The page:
Writers should know how to write. Right?
But that is easier said than done. “Monsters. . . lie in ambush for the writer trying to put together a clean English sentence,” says William Zinsser in On Writing Well. Numerous dangers line the road to becoming an accomplished and published (and much-published) writer. As a writer, editor, and agent, I see the same mistakes over and over and over (such as repetitive wording). Here are some of the most common:
- Overwriting. Never use a dollar word when a dime will do. Your object should not be to impress with the size of your vocabulary, but to communicate.
- Using too many adverbs and adjectives. Let nouns and verbs do the heavy lifting. “In general,” write Strunk and White in The Elements of Style, “it is nouns and verbs, not their assistants, that give to good writing its toughness and color.”
- Using unnecessary words. Eliminate all unnecessary words (as well as sentences and paragraphs, of course). “If you give me an article that runs to eight pages and I tell you to cut it to four,” says Zinsser, “you’ll howl and say it can’t be done. Then you will go home and do it, and it will be infinitely better. After that comes the hard part: cutting it to three.”
- Using cliches, platitudes, qualifiers, jargon, and overdone words. Like “white as snow.” And “God works all things together for good.” Like rather, very, little, pretty. And “washed in the blood of the Lamb.” And if I hear about someone being “impacted” again, I’ll scream like a banshee.
- Using long, run-on sentences. “When a sentence is shorter,” writes Susan Titus Osborn in Write Now, “it usually becomes stronger. Try to keep your sentences under 25 words.”
- Not varying sentence length. Vary the length and the structure of your sentences.
- Not explaining your terms. Readers aren’t stupid, but they’re not mind-readers, either. When you use a term that may be unfamiliar, define it. These days, this applies especially to Bible quotes, references, and allusions; don’t assume that your reader knows anything about the Bible.
- Using passive verbs and construction. “Pain clutched his abdomen” is better than “he was in pain” or “he felt pain.”
- Generalizing. Avoid abstractions; be concrete and specific. For example, did he sit under a tree? Or was it a magnolia? A manzanita?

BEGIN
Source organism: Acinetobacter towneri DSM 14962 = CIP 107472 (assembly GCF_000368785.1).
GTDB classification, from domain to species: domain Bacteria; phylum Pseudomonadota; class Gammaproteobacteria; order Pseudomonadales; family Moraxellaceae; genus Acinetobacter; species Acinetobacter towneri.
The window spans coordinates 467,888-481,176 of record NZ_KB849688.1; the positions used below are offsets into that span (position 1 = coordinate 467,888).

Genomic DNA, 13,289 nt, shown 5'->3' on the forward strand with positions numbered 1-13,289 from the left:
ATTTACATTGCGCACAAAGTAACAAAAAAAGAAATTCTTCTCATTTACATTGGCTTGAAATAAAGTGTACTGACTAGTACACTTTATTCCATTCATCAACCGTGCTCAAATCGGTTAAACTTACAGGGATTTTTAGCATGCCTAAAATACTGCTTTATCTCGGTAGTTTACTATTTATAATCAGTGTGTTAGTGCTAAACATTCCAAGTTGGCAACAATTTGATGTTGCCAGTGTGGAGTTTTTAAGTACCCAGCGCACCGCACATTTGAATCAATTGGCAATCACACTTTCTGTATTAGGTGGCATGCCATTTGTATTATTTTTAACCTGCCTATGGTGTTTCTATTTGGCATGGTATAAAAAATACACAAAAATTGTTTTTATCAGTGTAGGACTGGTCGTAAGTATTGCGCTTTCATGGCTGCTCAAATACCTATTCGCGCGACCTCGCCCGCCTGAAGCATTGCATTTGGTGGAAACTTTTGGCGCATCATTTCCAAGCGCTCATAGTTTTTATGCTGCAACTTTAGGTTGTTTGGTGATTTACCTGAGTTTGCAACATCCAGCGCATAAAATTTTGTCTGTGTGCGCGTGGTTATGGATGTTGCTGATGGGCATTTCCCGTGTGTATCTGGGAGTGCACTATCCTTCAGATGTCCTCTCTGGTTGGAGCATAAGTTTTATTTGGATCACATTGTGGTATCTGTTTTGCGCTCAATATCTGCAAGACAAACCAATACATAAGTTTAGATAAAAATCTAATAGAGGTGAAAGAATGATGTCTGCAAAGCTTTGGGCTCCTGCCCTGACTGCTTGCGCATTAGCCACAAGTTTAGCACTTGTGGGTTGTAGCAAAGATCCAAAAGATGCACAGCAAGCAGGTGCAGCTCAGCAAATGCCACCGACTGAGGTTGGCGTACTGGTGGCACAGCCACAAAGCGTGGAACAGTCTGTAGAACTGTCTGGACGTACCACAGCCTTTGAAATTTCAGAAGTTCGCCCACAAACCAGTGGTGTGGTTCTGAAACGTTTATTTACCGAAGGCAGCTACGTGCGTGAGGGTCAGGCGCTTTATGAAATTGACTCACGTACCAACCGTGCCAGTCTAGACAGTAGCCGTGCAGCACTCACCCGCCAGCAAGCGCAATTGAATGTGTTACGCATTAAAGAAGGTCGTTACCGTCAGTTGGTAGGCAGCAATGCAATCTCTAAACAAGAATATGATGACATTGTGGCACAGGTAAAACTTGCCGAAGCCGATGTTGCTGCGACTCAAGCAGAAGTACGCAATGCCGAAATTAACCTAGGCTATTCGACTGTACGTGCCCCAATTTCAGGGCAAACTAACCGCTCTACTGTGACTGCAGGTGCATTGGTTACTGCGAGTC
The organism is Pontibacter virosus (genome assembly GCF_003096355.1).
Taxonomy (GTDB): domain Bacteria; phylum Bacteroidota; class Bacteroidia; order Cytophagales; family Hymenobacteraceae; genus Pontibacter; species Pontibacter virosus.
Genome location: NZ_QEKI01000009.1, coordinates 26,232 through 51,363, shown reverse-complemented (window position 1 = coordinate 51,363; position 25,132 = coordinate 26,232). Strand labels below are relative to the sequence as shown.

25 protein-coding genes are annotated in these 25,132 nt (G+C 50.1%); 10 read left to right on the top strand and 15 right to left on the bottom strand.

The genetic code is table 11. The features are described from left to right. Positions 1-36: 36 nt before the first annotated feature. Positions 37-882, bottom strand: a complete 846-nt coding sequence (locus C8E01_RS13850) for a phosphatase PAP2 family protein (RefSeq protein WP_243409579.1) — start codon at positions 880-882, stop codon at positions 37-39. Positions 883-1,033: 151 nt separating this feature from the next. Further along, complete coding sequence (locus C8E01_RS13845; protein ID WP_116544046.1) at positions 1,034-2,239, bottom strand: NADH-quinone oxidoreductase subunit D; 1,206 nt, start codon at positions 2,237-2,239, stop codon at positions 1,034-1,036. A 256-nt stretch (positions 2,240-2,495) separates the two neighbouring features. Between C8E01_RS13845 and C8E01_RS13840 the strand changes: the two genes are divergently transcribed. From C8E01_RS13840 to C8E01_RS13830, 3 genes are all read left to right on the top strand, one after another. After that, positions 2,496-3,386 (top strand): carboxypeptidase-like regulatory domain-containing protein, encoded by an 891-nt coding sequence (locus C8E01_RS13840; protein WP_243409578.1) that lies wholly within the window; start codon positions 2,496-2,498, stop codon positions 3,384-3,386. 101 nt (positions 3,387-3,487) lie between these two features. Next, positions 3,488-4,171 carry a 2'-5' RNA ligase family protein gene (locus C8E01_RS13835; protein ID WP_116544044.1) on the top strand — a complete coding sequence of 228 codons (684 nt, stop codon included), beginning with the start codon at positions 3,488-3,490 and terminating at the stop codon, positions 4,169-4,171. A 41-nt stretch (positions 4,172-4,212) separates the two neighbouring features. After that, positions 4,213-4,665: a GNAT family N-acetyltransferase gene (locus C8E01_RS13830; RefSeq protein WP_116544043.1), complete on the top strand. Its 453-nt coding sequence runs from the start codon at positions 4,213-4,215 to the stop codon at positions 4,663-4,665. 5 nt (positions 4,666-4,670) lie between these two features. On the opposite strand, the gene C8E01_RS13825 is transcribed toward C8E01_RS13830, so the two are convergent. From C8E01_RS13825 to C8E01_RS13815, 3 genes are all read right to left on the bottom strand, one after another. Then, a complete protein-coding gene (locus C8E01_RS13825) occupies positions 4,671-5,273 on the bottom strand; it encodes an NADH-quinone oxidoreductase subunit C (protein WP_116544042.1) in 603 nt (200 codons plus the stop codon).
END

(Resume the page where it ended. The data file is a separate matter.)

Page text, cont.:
- Exaggerating. “Don’t overstate,” writes Zinsser. “You didn’t really consider jumping out the window.” And “literally” literally means “literally” (for example, please don’t say “he literally hit the ceiling” unless he literally hit the ceiling).
- Telling. “Show, don’t tell” means letting such things as action, dialogue, and (sparingly) flashbacks—not exposition—convey what you want the reader to know.
- Neglecting transitions. “Your paragraphs must flow into each other,” writes Osborn. Sometimes a single word will do: however, nevertheless, later, therefore.
- Not reading your work aloud. Read it aloud. Seriously, read it aloud. Or, better yet, have someone else read it aloud to you.
- Overwriting dialogue tags. “He said” is better than “he interjected,” “he exclaimed,” or “he whispered.” And it’s always better than “he interlocuted.” Better yet: let action and pacing indicate who is speaking.
- Not inviting or accepting criticism. Henry James self-published his books before allowing a publisher to print them; he passed them out to friends whose opinions he valued and invited their criticism. You may not go to that extreme but you should invite others to edit and critique your work and learn to accept wise feedback.
These may seem obvious to you, but you would probably be surprised (as I often am) at how many writers make these mistakes—and then show them to an agent or editor! Don’t be that person. Exterminate these fifteen mistakes in everything you write, and you’ll be glad you did (and so will your agent or editor).